Goldsmith Draws Battle Lines Over Housing in London Mayoral RaceThomas Penny
Zac Goldsmith, the Conservative Party candidate for next year’s London mayoral election, said he wants to set up a fund to attract institutional investors to pay for housebuilding in the U.K. capital.
Goldsmith’s proposal was intended to draw a line between him and Sadiq Khan, the opposition Labour Party candidate. Khan is seeking to give Londoners first preference to buy new apartments to stop them all being bought off-plan by foreign investors.
“As mayor, I will set up a fund designed specifically to attract big institutional investors, and I will use it to build a new generation of homes,” Goldsmith told delegates on Tuesday at the Conservative conference in Manchester, northwest England. “Where homes are bought purely as investments, and are left empty, that causes huge resentment. So we can do one of two things: We can close the doors to outside investors, which is what the Labour Party wants to do, or we can capture that finance and use it to build the homes we need on publicly owned land.”
Housing will be a key issue in the campaign, with many young Londoners unable to afford to buy homes and a squeeze on social housing exacerbated by Prime Minister David Cameron’s plans to force non-profit housing providers to sell properties to their tenants.
“We’ll give Londoners first dibs on the new homes that are built, we’ll bring in a London living rent, and we’ll build homes for first-time buyers,” Khan told delegates at the Labour Party conference in Brighton last week. “We’ll stand up to big property developers and insist that half of all new homes are genuinely affordable.”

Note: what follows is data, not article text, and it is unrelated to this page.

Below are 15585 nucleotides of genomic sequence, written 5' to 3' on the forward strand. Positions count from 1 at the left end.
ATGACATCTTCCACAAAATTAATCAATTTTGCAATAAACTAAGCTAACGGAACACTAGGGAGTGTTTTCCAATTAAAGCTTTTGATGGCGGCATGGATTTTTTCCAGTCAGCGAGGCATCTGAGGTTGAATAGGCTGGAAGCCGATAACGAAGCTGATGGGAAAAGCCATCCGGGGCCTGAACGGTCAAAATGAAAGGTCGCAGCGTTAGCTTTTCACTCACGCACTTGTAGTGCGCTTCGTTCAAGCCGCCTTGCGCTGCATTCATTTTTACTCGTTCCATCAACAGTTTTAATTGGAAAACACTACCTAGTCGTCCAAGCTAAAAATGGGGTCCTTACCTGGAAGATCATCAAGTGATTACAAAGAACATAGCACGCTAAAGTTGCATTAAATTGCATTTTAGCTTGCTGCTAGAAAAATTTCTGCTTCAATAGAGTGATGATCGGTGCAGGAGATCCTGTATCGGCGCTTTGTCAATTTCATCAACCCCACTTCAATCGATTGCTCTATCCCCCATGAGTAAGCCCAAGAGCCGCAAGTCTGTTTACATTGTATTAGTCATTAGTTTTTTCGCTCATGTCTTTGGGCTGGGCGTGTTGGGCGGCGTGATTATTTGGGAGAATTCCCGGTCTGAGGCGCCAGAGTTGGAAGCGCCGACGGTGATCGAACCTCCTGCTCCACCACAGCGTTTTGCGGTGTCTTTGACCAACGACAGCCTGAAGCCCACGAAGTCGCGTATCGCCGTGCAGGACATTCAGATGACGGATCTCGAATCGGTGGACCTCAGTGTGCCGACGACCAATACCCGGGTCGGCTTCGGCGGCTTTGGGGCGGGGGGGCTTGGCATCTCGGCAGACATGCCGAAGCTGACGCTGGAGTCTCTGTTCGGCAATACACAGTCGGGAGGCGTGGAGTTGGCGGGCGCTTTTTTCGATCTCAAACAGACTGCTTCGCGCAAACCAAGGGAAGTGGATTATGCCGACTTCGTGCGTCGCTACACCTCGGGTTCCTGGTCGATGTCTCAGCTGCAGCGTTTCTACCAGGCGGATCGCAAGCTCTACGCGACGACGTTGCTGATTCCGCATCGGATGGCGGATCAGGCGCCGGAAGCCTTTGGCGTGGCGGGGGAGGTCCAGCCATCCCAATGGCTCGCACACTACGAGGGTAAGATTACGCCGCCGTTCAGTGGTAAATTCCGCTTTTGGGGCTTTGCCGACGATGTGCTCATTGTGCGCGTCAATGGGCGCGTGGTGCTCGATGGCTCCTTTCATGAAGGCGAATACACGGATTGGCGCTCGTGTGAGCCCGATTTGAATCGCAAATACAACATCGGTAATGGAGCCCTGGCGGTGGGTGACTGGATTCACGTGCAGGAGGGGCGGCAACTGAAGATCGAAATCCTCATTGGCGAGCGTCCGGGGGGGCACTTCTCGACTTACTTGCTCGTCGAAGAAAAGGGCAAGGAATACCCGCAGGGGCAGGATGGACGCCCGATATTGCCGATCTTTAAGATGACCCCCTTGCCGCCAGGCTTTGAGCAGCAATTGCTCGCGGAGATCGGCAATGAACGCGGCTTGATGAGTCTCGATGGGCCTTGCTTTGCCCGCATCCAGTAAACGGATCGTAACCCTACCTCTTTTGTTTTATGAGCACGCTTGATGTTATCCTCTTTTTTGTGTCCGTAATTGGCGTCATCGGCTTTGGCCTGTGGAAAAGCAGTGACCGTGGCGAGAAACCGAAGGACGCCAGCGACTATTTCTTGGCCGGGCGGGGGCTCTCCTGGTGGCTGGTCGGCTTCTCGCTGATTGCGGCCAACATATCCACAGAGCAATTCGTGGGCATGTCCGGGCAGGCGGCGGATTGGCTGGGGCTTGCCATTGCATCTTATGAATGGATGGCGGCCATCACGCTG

Goldsmith, who has threatened to resign as a House of Commons lawmaker if Cameron backs the expansion of Heathrow Airport, did not mention his opposition to the proposal in his 10-minute speech. He’s the member of Parliament for Richmond Park, under the Heathrow flightpath. Khan has said he wants an extra runway at Gatwick, south of the capital instead of at Heathrow, to the west.
Goldsmith made a virtue of his relationship with Cameron and his government, telling delegates it would mean a better deal for Londoners.
“Greater devolution, lower taxes, better infrastructure can only be delivered if there is mutual trust and respect between local and national government,” Goldsmith said. “And that will only happen if we have a Conservative mayor, working with a Conservative government.”